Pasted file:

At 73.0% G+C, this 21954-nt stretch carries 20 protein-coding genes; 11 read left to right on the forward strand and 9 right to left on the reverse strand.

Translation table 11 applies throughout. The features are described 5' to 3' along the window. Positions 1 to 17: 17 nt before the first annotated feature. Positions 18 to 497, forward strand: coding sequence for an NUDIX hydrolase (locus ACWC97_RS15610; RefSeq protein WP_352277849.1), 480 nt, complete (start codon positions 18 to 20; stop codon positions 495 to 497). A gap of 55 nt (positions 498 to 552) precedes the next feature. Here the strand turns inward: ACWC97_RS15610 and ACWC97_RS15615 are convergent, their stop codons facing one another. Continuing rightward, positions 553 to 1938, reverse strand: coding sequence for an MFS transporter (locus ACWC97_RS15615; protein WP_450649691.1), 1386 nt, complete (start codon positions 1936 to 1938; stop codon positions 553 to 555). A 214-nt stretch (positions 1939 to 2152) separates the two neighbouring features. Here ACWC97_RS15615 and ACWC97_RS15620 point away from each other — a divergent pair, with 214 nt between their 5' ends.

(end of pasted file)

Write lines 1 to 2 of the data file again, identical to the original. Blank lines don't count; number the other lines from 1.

At 73.0% G+C, this 21954-nt stretch carries 20 protein-coding genes; 11 read left to right on the forward strand and 9 right to left on the reverse strand.

Translation table 11 applies throughout. The features are described 5' to 3' along the window. Positions 1 to 17: 17 nt before the first annotated feature. Positions 18 to 497, forward strand: coding sequence for an NUDIX hydrolase (locus ACWC97_RS15610; RefSeq protein WP_352277849.1), 480 nt, complete (start codon positions 18 to 20; stop codon positions 495 to 497). A gap of 55 nt (positions 498 to 552) precedes the next feature. Here the strand turns inward: ACWC97_RS15610 and ACWC97_RS15615 are convergent, their stop codons facing one another. Continuing rightward, positions 553 to 1938, reverse strand: coding sequence for an MFS transporter (locus ACWC97_RS15615; protein WP_450649691.1), 1386 nt, complete (start codon positions 1936 to 1938; stop codon positions 553 to 555). A 214-nt stretch (positions 1939 to 2152) separates the two neighbouring features. Here ACWC97_RS15615 and ACWC97_RS15620 point away from each other — a divergent pair, with 214 nt between their 5' ends.